There may be generalised tingling or itching (pruritus) in the afflicted areas, but most people do not suffer discomfort after plucking their hair at least once. It’s possible that the affected areas would irritate your skin. Affected people also have an irrepressible impulse to twist their hair or engage in other ritualistic habits like counting hair, ordering it, or fiddling with bulb roots.v
Trichophagia is a condition in which some people chew or swallow (ingest) their own hair. Ingestion of hair can cause a hairball to form in the stomach (trichobezoar), which can cause abdominal pain, nausea and vomiting, anaemia, and/or intestinal obstruction.
Individuals with trichotillomania may deny that they have a hair-pulling problem and may try to disguise it by wearing wigs, fake eyelashes, and adopting other measures to cover hair loss. Affected persons are frequently secretive about their behaviour and may not disclose it to others.
Other activities associated with trichotillomania include abrading or wearing off the skin (excoriation), scratching, nibbling, biting their nails, cracking their knuckles, and toying with pulled hair. As a result, some experts consider trichotillomania to be a “body centred repetitive activity.”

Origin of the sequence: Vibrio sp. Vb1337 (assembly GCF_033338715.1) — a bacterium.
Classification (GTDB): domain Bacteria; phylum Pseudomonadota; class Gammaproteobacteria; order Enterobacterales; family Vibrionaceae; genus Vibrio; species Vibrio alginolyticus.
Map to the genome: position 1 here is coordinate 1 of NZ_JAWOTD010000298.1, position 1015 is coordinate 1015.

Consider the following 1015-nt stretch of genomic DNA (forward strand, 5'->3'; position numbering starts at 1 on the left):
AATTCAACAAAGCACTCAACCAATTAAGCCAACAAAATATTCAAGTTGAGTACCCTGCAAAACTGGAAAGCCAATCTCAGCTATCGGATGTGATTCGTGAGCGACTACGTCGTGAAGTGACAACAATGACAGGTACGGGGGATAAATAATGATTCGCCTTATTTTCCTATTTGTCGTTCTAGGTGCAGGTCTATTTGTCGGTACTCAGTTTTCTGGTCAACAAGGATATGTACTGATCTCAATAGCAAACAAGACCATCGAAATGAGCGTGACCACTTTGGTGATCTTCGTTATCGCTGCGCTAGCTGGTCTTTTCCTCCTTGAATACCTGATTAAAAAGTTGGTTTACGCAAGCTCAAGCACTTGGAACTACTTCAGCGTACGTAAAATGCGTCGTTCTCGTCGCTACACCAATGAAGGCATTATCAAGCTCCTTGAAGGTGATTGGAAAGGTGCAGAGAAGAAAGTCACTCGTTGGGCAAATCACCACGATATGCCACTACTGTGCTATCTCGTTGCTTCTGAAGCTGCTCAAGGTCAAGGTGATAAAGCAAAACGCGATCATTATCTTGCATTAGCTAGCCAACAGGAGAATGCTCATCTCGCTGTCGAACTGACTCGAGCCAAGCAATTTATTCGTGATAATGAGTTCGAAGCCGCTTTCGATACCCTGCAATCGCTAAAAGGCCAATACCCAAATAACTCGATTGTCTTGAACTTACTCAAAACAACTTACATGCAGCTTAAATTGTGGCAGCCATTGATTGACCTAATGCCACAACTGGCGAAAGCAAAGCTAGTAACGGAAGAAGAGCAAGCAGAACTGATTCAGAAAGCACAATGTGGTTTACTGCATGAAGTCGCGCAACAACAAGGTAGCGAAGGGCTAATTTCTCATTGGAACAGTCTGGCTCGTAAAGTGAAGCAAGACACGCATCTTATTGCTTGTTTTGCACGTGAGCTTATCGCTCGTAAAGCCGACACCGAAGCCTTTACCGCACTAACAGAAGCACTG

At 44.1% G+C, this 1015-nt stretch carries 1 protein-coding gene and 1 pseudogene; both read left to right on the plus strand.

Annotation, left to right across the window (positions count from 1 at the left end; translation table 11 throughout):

Trichotillomania can develop in the context of depression, anxiety disorders, obsessive compulsive disorder (OCD), or attention deficit hyperactivity disorder (ADHD) (ADHD).
Diagnosis of Trichotillomania
If indications of trichotillomania, such as patches of hair loss, are present, a diagnosis of trichotillomania may be suspected. A thorough clinical evaluation, a complete patient history, and a number of tests that can rule out other reasons for hair loss can all help to make a diagnosis. As many people are ashamed or embarrassed to tell about their hair pulling habits, a diagnosis is sometimes neglected.